Tenzino was the recipient of three team awards this year: the John Simcox Memorial Trophy for MVP, the Byron H. Chase Memorial Trophy for Defensive Player of the Year, the Dr. R. Hardy/C.E. Peterson Memorial Trophy Captain’s Award. Asked how the honor felt: “It meant a lot because that’s what the team thought of me. Just for the guys to think that of me was a big honor. I’m so grateful and blessed to have my teammates think that of me. I couldn’t be able to have those awards or do the things I did this season without those guys. I just thank them and the coaches for that.”
Cheatum, a Texas native, talked about how it feels going home to play and what makes Texas football so special. “Always getting an opportunity to get to play in a bowl game is special. We don’t take that lightly. Getting to go back home again is extra special for the Texas guys because our families don’t get to see us play all of the time. You get an opportunity for (your family) and friends to come that wouldn’t necessarily get to see you play. It gives you a little juice and energy.
“It’s the pride. You want to represent where you are from well. It’s the same when you are playing against Texas guys. It comes down to where you are from or where they are from. It could be 10-to-15 minutes apart from another school and you want to have that edge over them. You see them out in the grocery store or at different places, you have a little extra swagger if you beat them.“
Agnew, also from Texas, also shared his experience growing up and playing Texas football. “Football is a religion down there. When you say that, it speaks true, you know, the entire town. It’s kind of like in the movie Friday Night Lights, driving through town and they say ‘closed, going to the game.’ That’s what it kind of felt like growing up in my hometown, kind of the same way. Football is religion down there, so it’ll be awesome to go back playing in front of the home crowd and see all the support there.”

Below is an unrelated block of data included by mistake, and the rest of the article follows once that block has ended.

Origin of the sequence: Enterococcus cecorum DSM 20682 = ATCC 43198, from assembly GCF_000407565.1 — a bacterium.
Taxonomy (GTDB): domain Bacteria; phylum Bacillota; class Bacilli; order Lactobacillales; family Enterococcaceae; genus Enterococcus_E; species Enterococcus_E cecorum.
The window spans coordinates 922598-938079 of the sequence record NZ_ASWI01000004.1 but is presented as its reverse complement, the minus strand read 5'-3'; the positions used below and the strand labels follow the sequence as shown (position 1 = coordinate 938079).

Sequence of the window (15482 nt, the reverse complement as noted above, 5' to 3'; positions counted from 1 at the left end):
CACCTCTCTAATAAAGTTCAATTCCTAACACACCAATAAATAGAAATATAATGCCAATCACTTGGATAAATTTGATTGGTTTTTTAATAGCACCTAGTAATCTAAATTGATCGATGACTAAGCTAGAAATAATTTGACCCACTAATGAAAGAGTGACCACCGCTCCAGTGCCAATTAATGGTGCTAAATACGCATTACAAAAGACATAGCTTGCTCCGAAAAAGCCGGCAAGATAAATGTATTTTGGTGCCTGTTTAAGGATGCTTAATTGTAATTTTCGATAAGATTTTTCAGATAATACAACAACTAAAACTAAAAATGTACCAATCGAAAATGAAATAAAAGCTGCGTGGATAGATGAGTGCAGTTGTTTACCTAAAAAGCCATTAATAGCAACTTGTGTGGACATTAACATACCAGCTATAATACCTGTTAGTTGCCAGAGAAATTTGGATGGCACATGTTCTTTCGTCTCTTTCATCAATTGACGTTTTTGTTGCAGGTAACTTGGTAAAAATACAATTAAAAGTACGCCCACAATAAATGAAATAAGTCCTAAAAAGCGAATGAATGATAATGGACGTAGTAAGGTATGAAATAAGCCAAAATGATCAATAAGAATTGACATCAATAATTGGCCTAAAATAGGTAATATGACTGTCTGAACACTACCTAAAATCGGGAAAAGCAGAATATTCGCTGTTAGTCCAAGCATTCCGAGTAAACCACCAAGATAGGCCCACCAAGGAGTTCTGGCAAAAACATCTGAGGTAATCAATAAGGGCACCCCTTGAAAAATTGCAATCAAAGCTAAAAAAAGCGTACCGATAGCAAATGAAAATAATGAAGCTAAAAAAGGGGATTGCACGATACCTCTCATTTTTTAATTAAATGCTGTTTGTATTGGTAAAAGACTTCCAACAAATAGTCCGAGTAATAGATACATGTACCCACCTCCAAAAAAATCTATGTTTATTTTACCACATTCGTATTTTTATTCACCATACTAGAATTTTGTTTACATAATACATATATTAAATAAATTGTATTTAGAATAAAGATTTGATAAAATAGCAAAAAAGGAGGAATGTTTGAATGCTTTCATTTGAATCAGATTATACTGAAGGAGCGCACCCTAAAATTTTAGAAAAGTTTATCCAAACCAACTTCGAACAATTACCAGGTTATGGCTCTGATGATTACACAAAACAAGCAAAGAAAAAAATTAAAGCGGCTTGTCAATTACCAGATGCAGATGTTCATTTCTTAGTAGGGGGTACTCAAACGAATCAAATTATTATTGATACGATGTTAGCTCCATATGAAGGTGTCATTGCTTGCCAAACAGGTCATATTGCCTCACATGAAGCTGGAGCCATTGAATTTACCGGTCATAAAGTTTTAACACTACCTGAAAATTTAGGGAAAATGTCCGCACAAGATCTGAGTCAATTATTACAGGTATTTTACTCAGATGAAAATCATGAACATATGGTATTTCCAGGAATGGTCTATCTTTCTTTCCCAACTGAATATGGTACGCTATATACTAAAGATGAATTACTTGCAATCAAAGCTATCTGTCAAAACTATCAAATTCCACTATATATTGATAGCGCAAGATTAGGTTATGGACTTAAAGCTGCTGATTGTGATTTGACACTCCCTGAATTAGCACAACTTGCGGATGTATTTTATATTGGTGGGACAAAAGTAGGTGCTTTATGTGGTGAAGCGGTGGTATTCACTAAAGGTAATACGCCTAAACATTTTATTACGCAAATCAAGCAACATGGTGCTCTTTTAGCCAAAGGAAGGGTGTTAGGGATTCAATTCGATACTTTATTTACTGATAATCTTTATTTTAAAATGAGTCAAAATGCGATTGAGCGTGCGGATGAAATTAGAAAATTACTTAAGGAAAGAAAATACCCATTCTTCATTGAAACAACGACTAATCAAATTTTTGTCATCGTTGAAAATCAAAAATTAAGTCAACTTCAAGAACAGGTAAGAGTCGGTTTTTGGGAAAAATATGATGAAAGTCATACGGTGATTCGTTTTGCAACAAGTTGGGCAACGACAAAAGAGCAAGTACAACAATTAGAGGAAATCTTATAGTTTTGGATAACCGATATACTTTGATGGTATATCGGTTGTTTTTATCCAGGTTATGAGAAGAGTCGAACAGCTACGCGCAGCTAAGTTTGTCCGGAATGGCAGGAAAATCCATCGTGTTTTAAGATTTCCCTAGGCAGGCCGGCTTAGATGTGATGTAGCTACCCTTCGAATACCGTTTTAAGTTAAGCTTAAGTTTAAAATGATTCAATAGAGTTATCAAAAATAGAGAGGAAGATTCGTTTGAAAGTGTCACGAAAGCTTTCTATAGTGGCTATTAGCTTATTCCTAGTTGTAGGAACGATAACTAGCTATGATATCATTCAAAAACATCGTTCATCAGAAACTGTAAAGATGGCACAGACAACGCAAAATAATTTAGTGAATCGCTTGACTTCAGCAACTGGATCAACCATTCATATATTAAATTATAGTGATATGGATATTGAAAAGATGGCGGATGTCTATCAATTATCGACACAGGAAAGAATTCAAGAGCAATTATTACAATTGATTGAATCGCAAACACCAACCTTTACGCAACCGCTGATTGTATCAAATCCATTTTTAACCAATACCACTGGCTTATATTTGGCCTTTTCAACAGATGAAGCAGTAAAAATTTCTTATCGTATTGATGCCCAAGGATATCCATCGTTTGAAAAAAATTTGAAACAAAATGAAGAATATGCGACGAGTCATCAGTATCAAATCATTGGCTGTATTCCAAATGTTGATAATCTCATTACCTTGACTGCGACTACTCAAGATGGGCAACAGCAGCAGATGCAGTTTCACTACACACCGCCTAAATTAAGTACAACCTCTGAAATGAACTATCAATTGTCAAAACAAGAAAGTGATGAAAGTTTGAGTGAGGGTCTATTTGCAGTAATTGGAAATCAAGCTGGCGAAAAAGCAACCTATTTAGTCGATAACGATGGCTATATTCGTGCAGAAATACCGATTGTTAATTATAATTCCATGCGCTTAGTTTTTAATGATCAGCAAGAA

Agnew said he's most looking forward to going home to food. “Going home to Whataburger, going home to Costa Vida, Baker Brothers. The food is what I’m looking forward to going home to and then just having friends and family there ... So having all my friends, family and past coaches just being there and getting the support from them is going to be awesome.”
Agnew was the winner of the Offensive Player of the Year award. He talked about how this felt. “Like John (Baron) said, the most important thing is that it’s voted on by the players, the guys in the locker room, the guys you spend the most time with starting in January. Those guys giving us those accolades mean the world to us. Even though we earned the accolades, we wouldn’t be able to do it without our teammates...Without the offensive line, receivers, running backs and tight ends, I wouldn’t have played as well as I did.”
John Baron II won the Most Valuable Special Teams Player award, the Captain's Award and Most Inspirational Player award. He talked about winning all three. “Before the other night, I never received an award from SDSU at a banquet, so it was a really big honor for me and I know how huge it is and how special it is. I really appreciated it and I think it says a lot about your teammates on certain awards that they vote for and about your coaches and how they think about you. So I’m just really honored and blessed that I got to receive them, but at the same time, I’m looking forward to the game.”